Monday, 23 May 2011

The Grímsvötn Volcano

On Saturday 21st May 2011 the Grímsvötn volcano in south-eastern Iceland began to erupt for the first time since 2004. Grímsvötn is one of the most active volcanoes in Iceland, but it is hard to monitor because it lies under the Vatnerjökull Ice Cap. In the previous year the Eyafyallajökull eruption in southern Iceland, caused considerable disruption to European air travel over a period of six days, leading to concerns that Grímsvötn might do the same, or possibly worse. At the time of writing the Grímsvötn eruption is being described as the largest in Iceland foe a hundred years, ten times as large as the Eyafyallajökull eruption, airports in Scotland are already closing, and US President Barrack Obama to cut short his stay in Ireland in order to avoid being trapped.



Icelandic volcanoes are unusual in that they occur on a divergent plate boundary; that is to say a boundary where tectonic plates are moving apart, with new crust material being created. Volcanoes are not unusual on divergent plate boundaries, a series of them run the entire length of the Atlantic, but they are only found in appreciable numbers above the ocean in two places, in Iceland and in East/Central Africa. The Central volcanoes occur where Africa is slowly breaking apart along the Great Rift Valley. Arabia, formerly part of Africa, has already broken away and is separated from the rest of the continent by the Red Sea, a 'baby' ocean with a row of volcanoes along its sea floor. Running south from this volcanoes occur in a broad belt running through Ethiopia, Kenya, Uganda, Rwanda, Burundi, The Congo and Tanzania. The Icelandic volcanoes are unique in that they occur on a divergent margin where two continents (Europe and North America) have long since split apart. Iceland is on a mid-ocean ridge, surrounded by oceanic crust on all sides, but so much volcanic material has been ejected that a major landmass has been created.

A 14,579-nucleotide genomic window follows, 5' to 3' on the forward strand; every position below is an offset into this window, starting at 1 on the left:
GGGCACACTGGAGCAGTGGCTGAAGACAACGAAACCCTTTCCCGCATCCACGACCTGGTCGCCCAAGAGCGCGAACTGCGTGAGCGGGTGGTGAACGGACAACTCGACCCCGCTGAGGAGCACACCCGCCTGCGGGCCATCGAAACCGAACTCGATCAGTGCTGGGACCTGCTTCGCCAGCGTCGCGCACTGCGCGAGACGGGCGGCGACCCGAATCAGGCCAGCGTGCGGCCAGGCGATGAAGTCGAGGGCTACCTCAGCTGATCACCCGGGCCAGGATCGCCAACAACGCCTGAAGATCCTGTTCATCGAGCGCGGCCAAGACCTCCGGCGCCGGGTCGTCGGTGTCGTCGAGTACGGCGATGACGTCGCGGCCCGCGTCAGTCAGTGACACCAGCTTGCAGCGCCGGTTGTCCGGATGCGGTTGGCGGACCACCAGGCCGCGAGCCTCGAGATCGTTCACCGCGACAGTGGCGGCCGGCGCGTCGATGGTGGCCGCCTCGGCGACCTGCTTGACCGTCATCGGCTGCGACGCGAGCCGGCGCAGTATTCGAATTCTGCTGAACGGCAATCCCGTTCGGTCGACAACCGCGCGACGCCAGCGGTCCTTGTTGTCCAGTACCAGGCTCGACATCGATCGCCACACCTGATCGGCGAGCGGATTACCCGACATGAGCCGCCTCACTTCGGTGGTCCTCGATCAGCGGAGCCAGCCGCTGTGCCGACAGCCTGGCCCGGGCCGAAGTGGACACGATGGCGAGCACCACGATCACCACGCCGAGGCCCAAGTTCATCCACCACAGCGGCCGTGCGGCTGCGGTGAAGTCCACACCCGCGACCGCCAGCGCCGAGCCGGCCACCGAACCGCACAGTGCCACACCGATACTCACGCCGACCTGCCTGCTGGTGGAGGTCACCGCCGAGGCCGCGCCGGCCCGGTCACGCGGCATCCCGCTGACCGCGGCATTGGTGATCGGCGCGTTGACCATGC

Most volcanoes are associated with convergent plate margins, where one tectonic plate is forced beneath another. Where this happens the subducting plate is forced down into the warmer mantle where it melts, and lighter minerals bubble up through the overlying plate. This is the source of volcanoes around the Pacific Rim, in North and South America, the Kamtchatka Peninsula in Russia, Japan, the Philippines, Indonesia, New Guinea and New Zealand; in Southern Italy, where North Africa is being subducted beneath Europe; in the Caribbean and the South Sandwich Islands.

Other volcanoes occur on 'Hot Spots' places where plumes of magma well up from deep within the Earth. These Hot Spots remain more-or-less fixed upon the surface of the Earth for millions of years as the plates roll over them, creating chains of volcanoes. These are the source of volcanoes in the Hawaiian Island volcanoes, the Canaries, the Galapagos Islands and volcanoes in Cameroon in Africa.

In spring 2010 air-traffic across Europe was halted by ash clouds from the Eyafyallajökull eruption. Volcanic ash is extremely hazardous to aircraft in a number of ways. At its most obvious it is opaque, both visually and to radar. Then it is abrasive, ash particles physically scour aircraft, damaging components and frosting windows. However the ash is most dangerous when it is sucked into jet engines, here the high temperatures can melt the tiny silica particles, forming volcanic glass which then clogs engine. When this happens the only hope the aircraft has is to dive sharply, in the hope that cold air passing through the engine during the descent will cause the glass to shatter, allowing the engine to be restarted. Obviously this is a procedure that pilots try to avoid having to perform.